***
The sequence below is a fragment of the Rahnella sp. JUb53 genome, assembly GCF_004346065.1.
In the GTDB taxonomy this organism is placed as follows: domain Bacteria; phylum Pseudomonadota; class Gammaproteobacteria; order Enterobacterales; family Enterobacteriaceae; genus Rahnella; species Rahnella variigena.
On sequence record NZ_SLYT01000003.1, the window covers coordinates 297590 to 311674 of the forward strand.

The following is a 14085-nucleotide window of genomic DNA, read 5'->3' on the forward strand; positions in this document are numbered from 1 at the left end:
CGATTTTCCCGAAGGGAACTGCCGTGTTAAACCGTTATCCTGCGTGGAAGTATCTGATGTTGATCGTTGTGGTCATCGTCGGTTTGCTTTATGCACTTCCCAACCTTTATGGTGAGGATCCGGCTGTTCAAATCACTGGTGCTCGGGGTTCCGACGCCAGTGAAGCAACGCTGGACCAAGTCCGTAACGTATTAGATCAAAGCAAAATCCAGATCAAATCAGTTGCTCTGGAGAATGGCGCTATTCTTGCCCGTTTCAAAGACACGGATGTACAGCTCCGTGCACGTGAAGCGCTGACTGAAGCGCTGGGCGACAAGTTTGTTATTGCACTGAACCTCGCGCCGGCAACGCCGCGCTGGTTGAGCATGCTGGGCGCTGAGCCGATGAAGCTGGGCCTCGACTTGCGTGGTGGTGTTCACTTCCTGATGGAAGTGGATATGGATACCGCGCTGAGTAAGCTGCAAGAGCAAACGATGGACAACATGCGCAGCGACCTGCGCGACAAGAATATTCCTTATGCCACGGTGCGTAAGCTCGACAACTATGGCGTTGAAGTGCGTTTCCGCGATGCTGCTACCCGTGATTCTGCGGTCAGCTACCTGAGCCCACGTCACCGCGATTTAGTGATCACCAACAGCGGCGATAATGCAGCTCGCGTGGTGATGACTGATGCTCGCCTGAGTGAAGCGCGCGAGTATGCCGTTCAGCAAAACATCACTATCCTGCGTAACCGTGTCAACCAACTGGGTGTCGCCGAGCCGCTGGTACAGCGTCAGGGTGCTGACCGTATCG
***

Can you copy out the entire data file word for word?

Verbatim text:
The sequence below is a fragment of the Rahnella sp. JUb53 genome, assembly GCF_004346065.1.
In the GTDB taxonomy this organism is placed as follows: domain Bacteria; phylum Pseudomonadota; class Gammaproteobacteria; order Enterobacterales; family Enterobacteriaceae; genus Rahnella; species Rahnella variigena.
On sequence record NZ_SLYT01000003.1, the window covers coordinates 297590 to 311674 of the forward strand.

The following is a 14085-nucleotide window of genomic DNA, read 5'->3' on the forward strand; positions in this document are numbered from 1 at the left end:
CGATTTTCCCGAAGGGAACTGCCGTGTTAAACCGTTATCCTGCGTGGAAGTATCTGATGTTGATCGTTGTGGTCATCGTCGGTTTGCTTTATGCACTTCCCAACCTTTATGGTGAGGATCCGGCTGTTCAAATCACTGGTGCTCGGGGTTCCGACGCCAGTGAAGCAACGCTGGACCAAGTCCGTAACGTATTAGATCAAAGCAAAATCCAGATCAAATCAGTTGCTCTGGAGAATGGCGCTATTCTTGCCCGTTTCAAAGACACGGATGTACAGCTCCGTGCACGTGAAGCGCTGACTGAAGCGCTGGGCGACAAGTTTGTTATTGCACTGAACCTCGCGCCGGCAACGCCGCGCTGGTTGAGCATGCTGGGCGCTGAGCCGATGAAGCTGGGCCTCGACTTGCGTGGTGGTGTTCACTTCCTGATGGAAGTGGATATGGATACCGCGCTGAGTAAGCTGCAAGAGCAAACGATGGACAACATGCGCAGCGACCTGCGCGACAAGAATATTCCTTATGCCACGGTGCGTAAGCTCGACAACTATGGCGTTGAAGTGCGTTTCCGCGATGCTGCTACCCGTGATTCTGCGGTCAGCTACCTGAGCCCACGTCACCGCGATTTAGTGATCACCAACAGCGGCGATAATGCAGCTCGCGTGGTGATGACTGATGCTCGCCTGAGTGAAGCGCGCGAGTATGCCGTTCAGCAAAACATCACTATCCTGCGTAACCGTGTCAACCAACTGGGTGTCGCCGAGCCGCTGGTACAGCGTCAGGGTGCTGACCGTATCG